Ottawa Occupation Ends, but Far-Right Threat Remains

The far-right occupation of Ottawa against public health protections came to an end last month after placing workers and vulnerable residents in the capital under siege for three weeks.

Although the occupation itself is now over, observers have warned that similar protests are likely to continue, and that the occupation likely served as an important recruiting drive for far-right organizers. The larger ramifications of the occupation are expected to reverberate for weeks and months to come.

The Maple put together a mini series examining the lessons from the far-right occupation and its long-term impact on communities.

In a special feature, Gabrielle Peters spoke to disabled residents in Ottawa about how the occupation cut them off from their support networks, and how the occupation’s far-right politics threaten disabled people in unique ways.

Alexander Jasper-Jay, a disabled trans man who grew up in Ottawa's suburbs, told Peters: “The mental impact of seeing so many people openly saying that their choice to not wear a mask is worth more than my life on its own is devastating.”

Convoy Occupation’s Politics Pose Unique Threat to Disabled People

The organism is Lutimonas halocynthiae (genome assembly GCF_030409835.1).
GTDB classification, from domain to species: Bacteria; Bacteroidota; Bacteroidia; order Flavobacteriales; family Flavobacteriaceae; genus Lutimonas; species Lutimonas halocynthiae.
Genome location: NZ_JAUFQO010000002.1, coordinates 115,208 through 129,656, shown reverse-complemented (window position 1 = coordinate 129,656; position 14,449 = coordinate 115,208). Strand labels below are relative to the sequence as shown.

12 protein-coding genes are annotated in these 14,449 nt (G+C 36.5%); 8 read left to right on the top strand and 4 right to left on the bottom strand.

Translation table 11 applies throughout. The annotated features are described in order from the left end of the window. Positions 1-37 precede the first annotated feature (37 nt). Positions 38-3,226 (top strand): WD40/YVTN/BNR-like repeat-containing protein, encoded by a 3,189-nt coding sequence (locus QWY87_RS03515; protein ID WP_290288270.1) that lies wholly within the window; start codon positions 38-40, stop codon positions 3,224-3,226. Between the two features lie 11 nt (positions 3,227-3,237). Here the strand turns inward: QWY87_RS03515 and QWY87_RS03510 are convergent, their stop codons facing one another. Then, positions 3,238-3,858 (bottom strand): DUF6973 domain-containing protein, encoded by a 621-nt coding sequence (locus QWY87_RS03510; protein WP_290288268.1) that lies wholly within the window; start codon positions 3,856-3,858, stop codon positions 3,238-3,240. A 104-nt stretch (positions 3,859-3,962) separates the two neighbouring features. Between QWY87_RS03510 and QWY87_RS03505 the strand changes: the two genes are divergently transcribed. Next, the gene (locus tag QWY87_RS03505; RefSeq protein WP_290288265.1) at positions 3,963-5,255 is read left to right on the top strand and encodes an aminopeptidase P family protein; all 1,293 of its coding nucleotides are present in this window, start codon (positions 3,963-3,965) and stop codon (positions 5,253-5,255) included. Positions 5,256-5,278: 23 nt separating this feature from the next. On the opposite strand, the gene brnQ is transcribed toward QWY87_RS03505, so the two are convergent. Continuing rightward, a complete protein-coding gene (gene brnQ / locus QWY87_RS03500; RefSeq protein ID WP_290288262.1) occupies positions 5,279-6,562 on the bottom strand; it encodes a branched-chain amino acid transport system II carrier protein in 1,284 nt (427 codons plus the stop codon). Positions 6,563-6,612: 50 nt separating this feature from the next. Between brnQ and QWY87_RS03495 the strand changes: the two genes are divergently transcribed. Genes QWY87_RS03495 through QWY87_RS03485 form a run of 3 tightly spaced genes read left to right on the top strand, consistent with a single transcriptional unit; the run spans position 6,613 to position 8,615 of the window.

“I don’t think people realize the actual freedoms that disabled people have lost – and many were already underserved and isolated.”

The Maple also spoke to workers impacted by business closures caused by the occupation. Juliana Cruz, who works as a cleaner at a store in the Rideau Centre mall, told The Maple she lost hundreds of dollars of wages after mobs of unmasked protesters forced the mall to close during the first weekend of the occupation.

“[The occupiers] just don't respect anyone else,” said Cruz. “They think the virus is a joke.”

Workers Speak Out Against Ottawa Occupation
“We’re not going to get paid for lost wages. We don’t know when these people are going to leave and we’re afraid they’re going to close us down again.”

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